The following activities and questions are designed to help your students use their noticing skills to move through the poem and develop their thinking about its meaning with confidence, using what they’ve noticed as evidence for their interpretations. Read more about the framework upon which these activities are based.
- Warm-up (individual writing): How might you feel if you saw shooting stars in the night sky?
- Before Reading the Poem (pair share): Look at the animated gif from TED-Ed with a partner. Share what you notice in the animation. What are the colors and shapes you see? What is the motion? What might the figures represent? What do you think they see? How might they feel about it? What is your evidence for these interpretations?
- Reading the Poem (individual reading): Read the poem by Rainer Maria Rilke silently, and then write down the words and phrases that jump out at you.
- Listening to the Poem (enlist two volunteers to read the poem aloud): Listen as the poem is read aloud and write down any additional words and phrases that jump out at you.
- Small-group Discussion (two pairs join together to form a small group): Share the words and phrases that jumped out at you with the rest of your small group. What feelings do the words and phrases you noticed evoke in you?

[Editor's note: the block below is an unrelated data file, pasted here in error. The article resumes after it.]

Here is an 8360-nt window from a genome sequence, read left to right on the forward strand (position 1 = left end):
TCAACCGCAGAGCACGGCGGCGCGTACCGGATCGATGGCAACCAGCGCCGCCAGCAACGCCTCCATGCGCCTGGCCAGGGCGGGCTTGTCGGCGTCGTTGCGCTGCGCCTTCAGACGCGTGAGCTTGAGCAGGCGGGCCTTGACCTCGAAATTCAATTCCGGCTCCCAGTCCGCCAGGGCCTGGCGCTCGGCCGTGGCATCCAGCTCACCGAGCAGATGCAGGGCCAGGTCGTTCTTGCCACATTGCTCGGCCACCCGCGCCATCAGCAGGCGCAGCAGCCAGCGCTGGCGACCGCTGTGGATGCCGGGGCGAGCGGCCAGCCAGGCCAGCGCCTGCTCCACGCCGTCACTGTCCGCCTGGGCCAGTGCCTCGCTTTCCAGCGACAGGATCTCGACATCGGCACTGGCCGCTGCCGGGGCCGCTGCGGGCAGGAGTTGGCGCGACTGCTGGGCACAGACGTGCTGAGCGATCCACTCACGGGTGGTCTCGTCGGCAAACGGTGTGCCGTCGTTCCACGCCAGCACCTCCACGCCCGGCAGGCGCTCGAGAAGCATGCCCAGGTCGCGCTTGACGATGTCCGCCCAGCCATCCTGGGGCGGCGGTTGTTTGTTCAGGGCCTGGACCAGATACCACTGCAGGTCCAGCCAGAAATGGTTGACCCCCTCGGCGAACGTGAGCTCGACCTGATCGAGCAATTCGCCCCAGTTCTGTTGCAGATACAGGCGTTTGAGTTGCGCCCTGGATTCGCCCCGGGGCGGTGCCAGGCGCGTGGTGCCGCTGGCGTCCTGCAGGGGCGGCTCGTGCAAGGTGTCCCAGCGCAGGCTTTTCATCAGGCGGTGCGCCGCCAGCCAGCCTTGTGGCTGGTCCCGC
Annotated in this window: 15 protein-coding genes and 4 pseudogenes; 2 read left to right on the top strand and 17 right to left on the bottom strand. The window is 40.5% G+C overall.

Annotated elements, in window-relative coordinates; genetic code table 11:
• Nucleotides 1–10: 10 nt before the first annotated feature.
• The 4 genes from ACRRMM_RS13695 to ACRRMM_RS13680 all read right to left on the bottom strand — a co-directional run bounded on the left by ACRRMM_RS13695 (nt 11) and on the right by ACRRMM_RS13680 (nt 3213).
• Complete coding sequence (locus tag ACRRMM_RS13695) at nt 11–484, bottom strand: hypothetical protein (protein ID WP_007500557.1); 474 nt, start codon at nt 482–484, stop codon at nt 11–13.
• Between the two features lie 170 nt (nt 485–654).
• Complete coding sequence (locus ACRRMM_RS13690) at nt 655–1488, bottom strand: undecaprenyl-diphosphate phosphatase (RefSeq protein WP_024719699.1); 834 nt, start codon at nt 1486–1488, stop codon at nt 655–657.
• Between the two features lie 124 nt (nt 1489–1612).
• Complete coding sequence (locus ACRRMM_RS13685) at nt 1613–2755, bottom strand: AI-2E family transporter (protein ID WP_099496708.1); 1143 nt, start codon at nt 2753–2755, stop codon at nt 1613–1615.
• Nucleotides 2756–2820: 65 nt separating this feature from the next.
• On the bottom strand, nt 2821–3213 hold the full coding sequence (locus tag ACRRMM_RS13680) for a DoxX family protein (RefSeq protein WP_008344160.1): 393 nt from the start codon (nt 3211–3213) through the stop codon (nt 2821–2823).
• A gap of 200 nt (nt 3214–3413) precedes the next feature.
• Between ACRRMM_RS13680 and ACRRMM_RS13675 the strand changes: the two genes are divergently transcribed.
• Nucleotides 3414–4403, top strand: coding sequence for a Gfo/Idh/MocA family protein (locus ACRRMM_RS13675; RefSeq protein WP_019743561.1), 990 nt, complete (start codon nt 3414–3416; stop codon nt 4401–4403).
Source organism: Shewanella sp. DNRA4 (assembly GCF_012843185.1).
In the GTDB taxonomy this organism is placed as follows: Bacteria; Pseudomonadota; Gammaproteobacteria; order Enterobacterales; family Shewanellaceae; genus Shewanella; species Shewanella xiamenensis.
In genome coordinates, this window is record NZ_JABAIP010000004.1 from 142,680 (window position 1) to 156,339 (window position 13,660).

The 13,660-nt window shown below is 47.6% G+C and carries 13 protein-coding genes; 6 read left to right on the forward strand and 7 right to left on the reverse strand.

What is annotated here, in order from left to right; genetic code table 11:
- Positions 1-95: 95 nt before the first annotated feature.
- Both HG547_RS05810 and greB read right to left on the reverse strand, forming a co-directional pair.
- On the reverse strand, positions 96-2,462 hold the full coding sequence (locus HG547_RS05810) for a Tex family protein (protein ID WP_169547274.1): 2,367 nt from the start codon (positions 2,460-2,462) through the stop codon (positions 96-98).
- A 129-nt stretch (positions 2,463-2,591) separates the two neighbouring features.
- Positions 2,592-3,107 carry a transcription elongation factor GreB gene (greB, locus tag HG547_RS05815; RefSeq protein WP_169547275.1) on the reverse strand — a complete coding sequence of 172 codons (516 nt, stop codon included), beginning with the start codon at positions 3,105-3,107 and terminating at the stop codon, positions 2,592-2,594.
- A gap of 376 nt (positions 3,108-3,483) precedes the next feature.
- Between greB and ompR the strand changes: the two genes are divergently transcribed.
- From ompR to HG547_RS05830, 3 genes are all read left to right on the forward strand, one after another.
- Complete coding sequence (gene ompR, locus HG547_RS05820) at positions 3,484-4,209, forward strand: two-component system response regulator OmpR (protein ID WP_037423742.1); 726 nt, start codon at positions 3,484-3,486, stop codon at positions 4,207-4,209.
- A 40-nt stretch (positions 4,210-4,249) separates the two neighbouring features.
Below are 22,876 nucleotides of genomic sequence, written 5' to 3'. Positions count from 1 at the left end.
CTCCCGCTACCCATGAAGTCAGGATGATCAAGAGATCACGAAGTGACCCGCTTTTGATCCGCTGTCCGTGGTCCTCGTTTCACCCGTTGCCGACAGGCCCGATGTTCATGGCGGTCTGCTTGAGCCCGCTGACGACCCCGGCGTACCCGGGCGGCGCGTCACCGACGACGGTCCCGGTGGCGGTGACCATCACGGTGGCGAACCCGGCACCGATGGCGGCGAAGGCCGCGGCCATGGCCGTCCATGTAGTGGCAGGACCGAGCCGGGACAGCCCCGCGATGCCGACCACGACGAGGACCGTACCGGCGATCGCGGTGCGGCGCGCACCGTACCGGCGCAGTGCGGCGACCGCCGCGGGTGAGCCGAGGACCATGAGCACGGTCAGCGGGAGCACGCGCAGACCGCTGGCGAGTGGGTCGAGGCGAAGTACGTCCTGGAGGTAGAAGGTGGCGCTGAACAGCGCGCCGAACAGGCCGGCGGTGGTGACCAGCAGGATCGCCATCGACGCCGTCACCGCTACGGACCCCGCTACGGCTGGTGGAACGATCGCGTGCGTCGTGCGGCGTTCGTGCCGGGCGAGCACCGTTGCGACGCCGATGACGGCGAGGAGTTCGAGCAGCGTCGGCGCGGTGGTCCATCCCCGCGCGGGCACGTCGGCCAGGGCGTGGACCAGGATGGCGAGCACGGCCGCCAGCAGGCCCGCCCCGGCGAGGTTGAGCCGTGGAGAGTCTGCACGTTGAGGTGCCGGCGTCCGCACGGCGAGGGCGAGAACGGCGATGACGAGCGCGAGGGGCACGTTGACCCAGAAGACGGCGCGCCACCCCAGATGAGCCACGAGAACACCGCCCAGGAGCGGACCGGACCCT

- Whole-class Discussion: What do you think Rilke meant by the lines “and our heart felt like a single thing / beneath that vast disintegration of their brilliance— / and was whole, as if it would survive them!”?
- Extension for Grades 7–8: Browse a selection of poems about love on Poets.org and select a poem that you like. Write a short essay justifying why you like it. You might also include an illustration (or animation, if you have the technology for it) at the top of your essay.
- Extension for Grades 9–12: Choose a poem that you like from the selection of poems about love. What images does your chosen poem use to express the feelings associated with this love? What kind of structure does your chosen poem use? Compare and contrast it with Rilke’s poem.
More Context for Teachers
Elizabeth Barrett Browning famously wrote, “How do I love thee? Let me count the ways. / I love thee to the depth and breadth and height / My soul can reach.” In a lesson plan titled “Love as a Two-Way Street,” students learn more about this poet’s loving marriage to Robert Browning, read additional poems about love, and write love poems of their own. Read more.